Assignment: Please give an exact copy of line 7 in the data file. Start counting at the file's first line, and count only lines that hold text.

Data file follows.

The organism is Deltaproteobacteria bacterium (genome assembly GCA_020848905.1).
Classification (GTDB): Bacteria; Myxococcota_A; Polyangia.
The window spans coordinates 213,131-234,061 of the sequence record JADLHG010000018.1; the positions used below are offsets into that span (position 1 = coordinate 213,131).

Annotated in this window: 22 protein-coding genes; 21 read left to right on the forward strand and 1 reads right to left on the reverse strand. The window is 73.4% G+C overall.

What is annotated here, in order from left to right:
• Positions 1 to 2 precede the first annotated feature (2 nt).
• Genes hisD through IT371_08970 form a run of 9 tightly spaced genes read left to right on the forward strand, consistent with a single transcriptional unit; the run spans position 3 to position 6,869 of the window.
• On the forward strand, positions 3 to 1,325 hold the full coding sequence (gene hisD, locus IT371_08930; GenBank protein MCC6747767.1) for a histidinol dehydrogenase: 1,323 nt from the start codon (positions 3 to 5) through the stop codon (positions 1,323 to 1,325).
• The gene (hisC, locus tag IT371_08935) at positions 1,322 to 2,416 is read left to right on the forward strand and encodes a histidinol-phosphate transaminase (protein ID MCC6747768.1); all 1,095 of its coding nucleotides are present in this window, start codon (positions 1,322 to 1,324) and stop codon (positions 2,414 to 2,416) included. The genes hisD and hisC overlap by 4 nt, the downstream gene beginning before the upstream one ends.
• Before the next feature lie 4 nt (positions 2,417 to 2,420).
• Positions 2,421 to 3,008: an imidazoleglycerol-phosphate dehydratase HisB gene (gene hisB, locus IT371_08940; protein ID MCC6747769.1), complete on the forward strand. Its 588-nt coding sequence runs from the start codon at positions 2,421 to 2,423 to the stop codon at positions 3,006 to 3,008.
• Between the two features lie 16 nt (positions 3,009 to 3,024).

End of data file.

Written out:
• Genes hisD through IT371_08970 form a run of 9 tightly spaced genes read left to right on the forward strand, consistent with a single transcriptional unit; the run spans position 3 to position 6,869 of the window.